Thursday, January 7, 2010

The London/Marrakech Express, Part Three

(Highgate, London, 2009)

December 24th

London. Morning. Cold everywhere. Cold up on Hampstead Heath, where it settles on the cheeks of children sledding on Parliament Hill. Cold in the noses of salesgirls arriving for their morning shift at Top Shop. Cold creeping into the collars of City businessmen; cold savagely freezing the fingers and toes of tourists standing in line for Madame Tussaud's. Cold all round, whirling and swirling into every crevice and corner of the frozen metropolis.

Inside The Gore Hotel, however, it is blissfully warm. Piero and Luca have ventured out on various errands and I am alone. I glance down at the pile of books I have accumulated so far and my signed copy (thank you, Hatchard's) of interior decorator/society fixture Nicholas Haslam's new memoir stares beseechingly up at me.

All right, Nicky. It's your turn today.

I decide to read it downstairs in the hotel's fabled Bar 190, which is to me one of London's best-kept secrets. In 1968, the Rolling Stones filmed "Beggar's Banquet" there and it still has the feeling of a decadent private members club, complete with Gothic details and worn-to-a-high-sheen leather furniture. (They even offer a "Rock 'n Roll Tea" with star-shaped cookies and Jack Daniel muffins.) I repair downstairs and find it for once gloriously empty.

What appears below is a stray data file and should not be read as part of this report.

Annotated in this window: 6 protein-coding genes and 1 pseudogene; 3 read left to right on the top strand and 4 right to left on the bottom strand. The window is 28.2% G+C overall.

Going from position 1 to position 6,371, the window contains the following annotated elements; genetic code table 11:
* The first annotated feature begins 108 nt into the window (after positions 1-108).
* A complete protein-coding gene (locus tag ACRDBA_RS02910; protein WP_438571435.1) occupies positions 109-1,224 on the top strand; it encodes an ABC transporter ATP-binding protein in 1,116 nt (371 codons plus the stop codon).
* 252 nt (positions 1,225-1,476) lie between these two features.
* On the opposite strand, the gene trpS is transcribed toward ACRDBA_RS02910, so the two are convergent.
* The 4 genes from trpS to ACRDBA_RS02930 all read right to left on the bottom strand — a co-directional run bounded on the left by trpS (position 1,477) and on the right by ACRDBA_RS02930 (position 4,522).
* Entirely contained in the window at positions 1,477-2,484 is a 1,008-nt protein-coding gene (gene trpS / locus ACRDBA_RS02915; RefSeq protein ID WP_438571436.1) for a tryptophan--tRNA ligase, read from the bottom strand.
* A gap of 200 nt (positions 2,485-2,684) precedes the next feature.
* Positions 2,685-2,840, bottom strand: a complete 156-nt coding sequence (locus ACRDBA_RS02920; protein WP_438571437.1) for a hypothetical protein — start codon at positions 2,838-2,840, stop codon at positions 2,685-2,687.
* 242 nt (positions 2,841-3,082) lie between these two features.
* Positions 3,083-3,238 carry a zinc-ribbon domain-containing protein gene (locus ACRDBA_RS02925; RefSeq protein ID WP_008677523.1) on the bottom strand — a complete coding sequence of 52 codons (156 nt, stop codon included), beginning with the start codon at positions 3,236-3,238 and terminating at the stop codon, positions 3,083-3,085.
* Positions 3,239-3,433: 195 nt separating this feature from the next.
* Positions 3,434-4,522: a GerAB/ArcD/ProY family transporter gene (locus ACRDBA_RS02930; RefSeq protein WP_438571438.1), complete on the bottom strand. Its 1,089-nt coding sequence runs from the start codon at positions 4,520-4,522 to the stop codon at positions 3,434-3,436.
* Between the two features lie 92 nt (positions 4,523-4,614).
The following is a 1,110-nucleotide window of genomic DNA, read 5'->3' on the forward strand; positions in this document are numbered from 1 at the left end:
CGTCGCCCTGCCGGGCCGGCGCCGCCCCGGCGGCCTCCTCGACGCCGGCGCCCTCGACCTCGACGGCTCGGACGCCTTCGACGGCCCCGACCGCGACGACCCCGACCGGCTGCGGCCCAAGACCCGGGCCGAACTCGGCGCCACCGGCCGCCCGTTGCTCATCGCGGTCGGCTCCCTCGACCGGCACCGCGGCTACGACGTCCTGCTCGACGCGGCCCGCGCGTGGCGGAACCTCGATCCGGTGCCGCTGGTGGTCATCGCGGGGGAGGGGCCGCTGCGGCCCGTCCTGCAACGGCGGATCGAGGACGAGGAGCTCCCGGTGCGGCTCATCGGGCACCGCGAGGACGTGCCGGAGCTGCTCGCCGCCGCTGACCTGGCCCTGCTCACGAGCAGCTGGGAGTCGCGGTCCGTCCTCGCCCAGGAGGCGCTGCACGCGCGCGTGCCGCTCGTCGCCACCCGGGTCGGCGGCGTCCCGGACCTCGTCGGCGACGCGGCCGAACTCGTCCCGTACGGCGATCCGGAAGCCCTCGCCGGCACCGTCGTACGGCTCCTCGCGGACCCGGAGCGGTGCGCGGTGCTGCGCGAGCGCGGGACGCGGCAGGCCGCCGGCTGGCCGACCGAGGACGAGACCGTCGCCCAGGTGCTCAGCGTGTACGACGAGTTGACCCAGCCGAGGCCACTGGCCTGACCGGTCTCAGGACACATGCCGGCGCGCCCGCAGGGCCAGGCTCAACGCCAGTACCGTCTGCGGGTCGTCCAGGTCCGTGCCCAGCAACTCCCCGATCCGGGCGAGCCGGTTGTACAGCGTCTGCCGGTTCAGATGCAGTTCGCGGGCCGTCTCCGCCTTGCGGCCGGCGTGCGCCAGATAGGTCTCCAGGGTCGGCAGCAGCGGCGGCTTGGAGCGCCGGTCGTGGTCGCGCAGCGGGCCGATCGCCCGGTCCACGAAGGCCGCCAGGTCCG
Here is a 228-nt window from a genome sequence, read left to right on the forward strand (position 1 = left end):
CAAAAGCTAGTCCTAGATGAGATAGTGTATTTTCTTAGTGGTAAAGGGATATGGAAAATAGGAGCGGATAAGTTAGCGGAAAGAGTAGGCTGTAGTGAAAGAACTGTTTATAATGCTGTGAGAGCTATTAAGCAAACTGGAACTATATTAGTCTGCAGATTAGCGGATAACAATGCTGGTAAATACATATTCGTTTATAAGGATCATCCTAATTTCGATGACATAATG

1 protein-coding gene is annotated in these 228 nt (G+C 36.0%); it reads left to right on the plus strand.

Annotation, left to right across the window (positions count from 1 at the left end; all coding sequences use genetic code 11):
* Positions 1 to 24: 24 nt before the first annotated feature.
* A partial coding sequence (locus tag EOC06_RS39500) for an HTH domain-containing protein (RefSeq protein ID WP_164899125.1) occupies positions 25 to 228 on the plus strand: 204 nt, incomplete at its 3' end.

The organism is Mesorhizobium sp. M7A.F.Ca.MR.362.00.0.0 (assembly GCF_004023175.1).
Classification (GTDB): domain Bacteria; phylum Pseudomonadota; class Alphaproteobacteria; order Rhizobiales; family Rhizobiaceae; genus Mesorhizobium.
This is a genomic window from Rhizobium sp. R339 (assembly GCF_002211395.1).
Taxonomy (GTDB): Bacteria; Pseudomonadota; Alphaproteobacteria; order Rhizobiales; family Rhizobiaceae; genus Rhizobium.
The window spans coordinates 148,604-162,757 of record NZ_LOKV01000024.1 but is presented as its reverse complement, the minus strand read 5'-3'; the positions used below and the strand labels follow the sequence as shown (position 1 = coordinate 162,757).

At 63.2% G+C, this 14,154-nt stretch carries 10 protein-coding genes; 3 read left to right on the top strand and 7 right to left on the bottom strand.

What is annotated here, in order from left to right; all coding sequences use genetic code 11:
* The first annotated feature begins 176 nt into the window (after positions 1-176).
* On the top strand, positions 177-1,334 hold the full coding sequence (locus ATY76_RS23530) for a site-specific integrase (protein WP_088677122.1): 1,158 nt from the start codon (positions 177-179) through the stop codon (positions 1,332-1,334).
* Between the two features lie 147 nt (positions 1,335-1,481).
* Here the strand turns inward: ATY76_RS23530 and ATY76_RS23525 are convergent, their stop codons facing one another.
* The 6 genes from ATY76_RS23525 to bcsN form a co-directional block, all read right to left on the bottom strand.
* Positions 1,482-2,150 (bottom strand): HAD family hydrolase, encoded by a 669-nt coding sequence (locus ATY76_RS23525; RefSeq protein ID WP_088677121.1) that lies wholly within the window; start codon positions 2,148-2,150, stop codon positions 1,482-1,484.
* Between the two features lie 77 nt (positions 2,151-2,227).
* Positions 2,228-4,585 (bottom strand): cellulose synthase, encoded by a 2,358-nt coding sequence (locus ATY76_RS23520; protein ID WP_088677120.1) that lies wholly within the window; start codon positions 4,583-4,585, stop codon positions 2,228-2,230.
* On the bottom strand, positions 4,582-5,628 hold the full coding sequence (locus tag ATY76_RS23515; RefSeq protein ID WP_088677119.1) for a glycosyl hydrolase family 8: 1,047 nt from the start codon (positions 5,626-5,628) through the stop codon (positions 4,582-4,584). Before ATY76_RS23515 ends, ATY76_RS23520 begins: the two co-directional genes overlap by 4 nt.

As I settle myself into the lounging area in the rear known as "Cinderella's Carriage"...

...I spot the massive framed photographs of the Rolling Stones taken in this very room during the "Beggars Banquet" party...

...and wonder if the energy of Mr. Haslam himself has led me here. In 1964, he threw the band a legendary soirée and has been close friends with them ever since. I leaf through the book's index and sure enough, there are multiple entries for the Rolling Stones. Synchronicity is in the house.

December 25th

Christmas lunch was at Baglioni's (opposite Hyde Park and just around the corner from our hotel).
(photo via Baglioni's website)

It was a wonderful meal, made even better by the fact that we celebrated with good friends.
(Belinda and me)

(Piero and Belinda's husband, Morgan)

After gorging ourselves on turkey and stuffing and bread and soup and salad and pudding and espresso (everyone) and pasta with butter and cheese (Luca), we all surreptitiously undo the top buttons of our respective trousers/skirts and stagger back to our respective abodes.